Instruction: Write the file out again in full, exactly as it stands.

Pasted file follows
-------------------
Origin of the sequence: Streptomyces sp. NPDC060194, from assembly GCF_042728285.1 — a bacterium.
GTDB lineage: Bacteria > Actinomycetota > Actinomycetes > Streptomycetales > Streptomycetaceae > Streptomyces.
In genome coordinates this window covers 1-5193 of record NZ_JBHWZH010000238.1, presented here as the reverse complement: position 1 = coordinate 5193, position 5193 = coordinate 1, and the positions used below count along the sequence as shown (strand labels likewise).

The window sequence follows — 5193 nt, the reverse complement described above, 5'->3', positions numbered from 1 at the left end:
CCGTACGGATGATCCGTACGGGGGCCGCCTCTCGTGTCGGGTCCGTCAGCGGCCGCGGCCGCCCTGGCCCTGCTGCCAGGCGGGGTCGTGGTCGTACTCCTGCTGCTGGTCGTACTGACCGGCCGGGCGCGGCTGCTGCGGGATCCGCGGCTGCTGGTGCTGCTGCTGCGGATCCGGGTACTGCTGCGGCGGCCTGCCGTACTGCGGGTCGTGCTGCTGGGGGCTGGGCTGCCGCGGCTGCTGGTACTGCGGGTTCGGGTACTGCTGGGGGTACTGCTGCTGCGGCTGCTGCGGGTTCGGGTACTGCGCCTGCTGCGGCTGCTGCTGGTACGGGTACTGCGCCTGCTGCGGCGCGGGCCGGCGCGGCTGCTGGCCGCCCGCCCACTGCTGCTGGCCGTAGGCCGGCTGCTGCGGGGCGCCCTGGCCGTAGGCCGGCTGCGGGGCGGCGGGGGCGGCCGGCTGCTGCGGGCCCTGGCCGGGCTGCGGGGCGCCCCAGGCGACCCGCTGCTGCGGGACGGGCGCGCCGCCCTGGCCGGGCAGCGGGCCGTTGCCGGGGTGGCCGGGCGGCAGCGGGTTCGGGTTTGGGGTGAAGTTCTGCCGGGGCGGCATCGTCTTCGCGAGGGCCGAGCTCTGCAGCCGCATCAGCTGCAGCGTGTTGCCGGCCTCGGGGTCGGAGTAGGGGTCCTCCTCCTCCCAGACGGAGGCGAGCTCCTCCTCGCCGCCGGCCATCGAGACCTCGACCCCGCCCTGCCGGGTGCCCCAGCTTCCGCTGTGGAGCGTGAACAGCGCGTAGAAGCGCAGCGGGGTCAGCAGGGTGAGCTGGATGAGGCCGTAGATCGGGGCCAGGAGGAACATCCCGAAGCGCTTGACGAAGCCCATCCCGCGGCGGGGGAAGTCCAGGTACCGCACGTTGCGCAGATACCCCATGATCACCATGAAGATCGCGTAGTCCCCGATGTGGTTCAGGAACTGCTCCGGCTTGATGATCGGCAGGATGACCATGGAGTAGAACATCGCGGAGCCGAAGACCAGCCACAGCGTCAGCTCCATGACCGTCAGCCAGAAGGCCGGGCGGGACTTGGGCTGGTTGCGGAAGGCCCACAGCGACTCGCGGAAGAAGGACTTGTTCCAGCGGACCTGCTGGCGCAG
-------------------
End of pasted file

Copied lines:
Origin of the sequence: Streptomyces sp. NPDC060194, from assembly GCF_042728285.1 — a bacterium.
GTDB lineage: Bacteria > Actinomycetota > Actinomycetes > Streptomycetales > Streptomycetaceae > Streptomyces.
In genome coordinates this window covers 1-5193 of record NZ_JBHWZH010000238.1, presented here as the reverse complement: position 1 = coordinate 5193, position 5193 = coordinate 1, and the positions used below count along the sequence as shown (strand labels likewise).

The window sequence follows — 5193 nt, the reverse complement described above, 5'->3', positions numbered from 1 at the left end:
CCGTACGGATGATCCGTACGGGGGCCGCCTCTCGTGTCGGGTCCGTCAGCGGCCGCGGCCGCCCTGGCCCTGCTGCCAGGCGGGGTCGTGGTCGTACTCCTGCTGCTGGTCGTACTGACCGGCCGGGCGCGGCTGCTGCGGGATCCGCGGCTGCTGGTGCTGCTGCTGCGGATCCGGGTACTGCTGCGGCGGCCTGCCGTACTGCGGGTCGTGCTGCTGGGGGCTGGGCTGCCGCGGCTGCTGGTACTGCGGGTTCGGGTACTGCTGGGGGTACTGCTGCTGCGGCTGCTGCGGGTTCGGGTACTGCGCCTGCTGCGGCTGCTGCTGGTACGGGTACTGCGCCTGCTGCGGCGCGGGCCGGCGCGGCTGCTGGCCGCCCGCCCACTGCTGCTGGCCGTAGGCCGGCTGCTGCGGGGCGCCCTGGCCGTAGGCCGGCTGCGGGGCGGCGGGGGCGGCCGGCTGCTGCGGGCCCTGGCCGGGCTGCGGGGCGCCCCAGGCGACCCGCTGCTGCGGGACGGGCGCGCCGCCCTGGCCGGGCAGCGGGCCGTTGCCGGGGTGGCCGGGCGGCAGCGGGTTCGGGTTTGGGGTGAAGTTCTGCCGGGGCGGCATCGTCTTCGCGAGGGCCGAGCTCTGCAGCCGCATCAGCTGCAGCGTGTTGCCGGCCTCGGGGTCGGAGTAGGGGTCCTCCTCCTCCCAGACGGAGGCGAGCTCCTCCTCGCCGCCGGCCATCGAGACCTCGACCCCGCCCTGCCGGGTGCCCCAGCTTCCGCTGTGGAGCGTGAACAGCGCGTAGAAGCGCAGCGGGGTCAGCAGGGTGAGCTGGATGAGGCCGTAGATCGGGGCCAGGAGGAACATCCCGAAGCGCTTGACGAAGCCCATCCCGCGGCGGGGGAAGTCCAGGTACCGCACGTTGCGCAGATACCCCATGATCACCATGAAGATCGCGTAGTCCCCGATGTGGTTCAGGAACTGCTCCGGCTTGATGATCGGCAGGATGACCATGGAGTAGAACATCGCGGAGCCGAAGACCAGCCACAGCGTCAGCTCCATGACCGTCAGCCAGAAGGCCGGGCGGGACTTGGGCTGGTTGCGGAAGGCCCACAGCGACTCGCGGAAGAAGGACTTGTTCCAGCGGACCTGCTGGCGCAG